Water: Driver of peace and cooperation, or conflict and contention?
Nik Kowsar: In 2021, Iran experienced water-related protests in multiple cities resulting from decades of mismanagement of water resources and misuse of power, exacerbated by adverse effects of climate change. Instead of managing and reducing water consumption in agricultural and industrial sectors, the Iranian government continued policies and projects destroying groundwater and surface water in the name of food security and self-sufficiency. In his New Year remarks, Ayatollah Seyed Ali Khamenei, Iran’s supreme leader, emphasized producing more food and reaching food self-sufficiency goals.
Decisions made by the Supreme Water Council, Iran’s higher decision-making body on water-related issues, resulted in some provinces feeling unheard and unseen over shared and scarce water resources. Since 2004, provincial governments have been responsible for water resource management instead of regional/basin authorities, thanks to interventions organized by President Khatami’s administration. Consequently, some of these provinces did not spare any effort to claim larger shares of common resources. Years of large-scale gray infrastructure projects, such as dams and diversion canals, have created tension among neighboring provinces. The water has been redirected to major cities, especially those with strong bonds with individuals in power.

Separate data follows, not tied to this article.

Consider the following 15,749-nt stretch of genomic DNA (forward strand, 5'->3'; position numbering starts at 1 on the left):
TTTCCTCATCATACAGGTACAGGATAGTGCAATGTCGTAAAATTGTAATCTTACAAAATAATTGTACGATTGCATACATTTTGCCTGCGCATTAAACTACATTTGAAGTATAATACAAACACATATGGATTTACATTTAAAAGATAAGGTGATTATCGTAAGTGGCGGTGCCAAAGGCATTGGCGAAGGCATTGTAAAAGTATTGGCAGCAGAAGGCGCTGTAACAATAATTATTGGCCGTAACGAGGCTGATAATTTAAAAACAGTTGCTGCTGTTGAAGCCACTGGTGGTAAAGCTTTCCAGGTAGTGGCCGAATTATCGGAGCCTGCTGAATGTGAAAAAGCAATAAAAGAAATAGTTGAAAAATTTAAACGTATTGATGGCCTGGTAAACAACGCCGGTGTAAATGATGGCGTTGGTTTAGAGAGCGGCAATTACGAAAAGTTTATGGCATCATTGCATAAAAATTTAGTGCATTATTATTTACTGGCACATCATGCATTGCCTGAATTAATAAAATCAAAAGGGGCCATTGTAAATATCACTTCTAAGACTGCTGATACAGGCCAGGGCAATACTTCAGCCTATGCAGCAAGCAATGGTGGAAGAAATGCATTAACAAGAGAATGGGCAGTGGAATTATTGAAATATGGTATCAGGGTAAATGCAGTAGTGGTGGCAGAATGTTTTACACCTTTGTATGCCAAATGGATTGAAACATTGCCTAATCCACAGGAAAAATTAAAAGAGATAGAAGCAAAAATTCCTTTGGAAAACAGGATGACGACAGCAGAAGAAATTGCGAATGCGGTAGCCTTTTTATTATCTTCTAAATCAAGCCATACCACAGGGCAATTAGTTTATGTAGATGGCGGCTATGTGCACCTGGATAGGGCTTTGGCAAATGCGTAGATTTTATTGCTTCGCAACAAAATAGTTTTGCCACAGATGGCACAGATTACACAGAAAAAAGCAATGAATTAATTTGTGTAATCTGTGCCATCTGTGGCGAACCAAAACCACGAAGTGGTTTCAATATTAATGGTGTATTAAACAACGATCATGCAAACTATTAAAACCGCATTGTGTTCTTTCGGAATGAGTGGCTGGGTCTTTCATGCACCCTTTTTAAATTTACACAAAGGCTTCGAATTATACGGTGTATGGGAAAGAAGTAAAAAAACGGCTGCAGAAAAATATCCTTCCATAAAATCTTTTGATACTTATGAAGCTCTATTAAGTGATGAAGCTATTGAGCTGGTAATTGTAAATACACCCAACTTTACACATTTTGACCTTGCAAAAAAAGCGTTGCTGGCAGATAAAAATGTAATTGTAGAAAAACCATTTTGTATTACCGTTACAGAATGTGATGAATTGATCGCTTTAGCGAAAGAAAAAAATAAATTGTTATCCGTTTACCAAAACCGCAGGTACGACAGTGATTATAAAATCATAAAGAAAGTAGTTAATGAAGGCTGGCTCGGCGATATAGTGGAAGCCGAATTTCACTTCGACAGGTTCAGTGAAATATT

The existence of water was, at one point, the cause for the formation of a civilization. But as time passed, poor management of water resources, discriminatory behavior, and depriving others of their water rights became the driver of contention and conflict. The continuation of such behavior can lead to instability and loss of national security, which will only add fuel to a region already under fire.
While the situation is dire, should the Iranian government choose to put the country’s long-term interests and its people before the short-term gains of a few individuals, there is still hope to turn the page. The clock, however, is ticking, and the current system will not transform without external triggers. In its latest multi-annual indicative program, the European Union (EU) has planned to re-establish its economic relations with Iran. It would be desirable if the EU or any states recognizing water and a healthy environment as human rights uphold Iran to adhere to its obligation to protect, respect, and fulfill these rights.
Nik Kowsar is an award-winning journalist, cartoonist and water issues analyst based in Washington DC. Illustration: Assad Binakhahi